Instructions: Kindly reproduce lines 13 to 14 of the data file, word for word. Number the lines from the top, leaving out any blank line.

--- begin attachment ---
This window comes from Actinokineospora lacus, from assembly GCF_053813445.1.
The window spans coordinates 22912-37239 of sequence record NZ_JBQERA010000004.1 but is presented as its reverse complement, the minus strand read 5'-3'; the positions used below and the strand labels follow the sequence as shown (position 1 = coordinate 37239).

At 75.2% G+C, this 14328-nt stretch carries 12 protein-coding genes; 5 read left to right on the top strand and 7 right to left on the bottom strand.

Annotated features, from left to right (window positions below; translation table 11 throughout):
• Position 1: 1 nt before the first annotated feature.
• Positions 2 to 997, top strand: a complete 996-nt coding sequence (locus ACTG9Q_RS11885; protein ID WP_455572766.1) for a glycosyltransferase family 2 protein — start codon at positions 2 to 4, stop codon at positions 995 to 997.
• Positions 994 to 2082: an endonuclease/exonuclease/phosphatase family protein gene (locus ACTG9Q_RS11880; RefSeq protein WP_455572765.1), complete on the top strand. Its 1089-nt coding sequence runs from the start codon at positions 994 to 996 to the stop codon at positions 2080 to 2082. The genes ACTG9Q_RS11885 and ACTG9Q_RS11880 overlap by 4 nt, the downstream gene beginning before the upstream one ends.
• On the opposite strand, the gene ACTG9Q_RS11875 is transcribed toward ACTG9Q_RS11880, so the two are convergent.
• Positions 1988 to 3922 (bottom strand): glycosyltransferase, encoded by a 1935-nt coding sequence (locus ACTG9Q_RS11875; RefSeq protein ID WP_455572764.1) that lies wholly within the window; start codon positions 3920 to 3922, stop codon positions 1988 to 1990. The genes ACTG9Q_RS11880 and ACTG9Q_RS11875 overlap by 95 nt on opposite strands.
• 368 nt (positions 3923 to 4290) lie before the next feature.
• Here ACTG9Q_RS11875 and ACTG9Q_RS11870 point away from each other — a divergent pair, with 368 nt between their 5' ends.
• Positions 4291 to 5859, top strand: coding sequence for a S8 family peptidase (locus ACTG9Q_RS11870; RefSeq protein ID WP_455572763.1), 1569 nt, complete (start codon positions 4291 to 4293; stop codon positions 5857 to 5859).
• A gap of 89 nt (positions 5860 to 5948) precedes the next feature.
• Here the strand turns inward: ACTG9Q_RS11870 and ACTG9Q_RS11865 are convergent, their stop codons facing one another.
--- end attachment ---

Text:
• A gap of 89 nt (positions 5860 to 5948) precedes the next feature.
• Here the strand turns inward: ACTG9Q_RS11870 and ACTG9Q_RS11865 are convergent, their stop codons facing one another.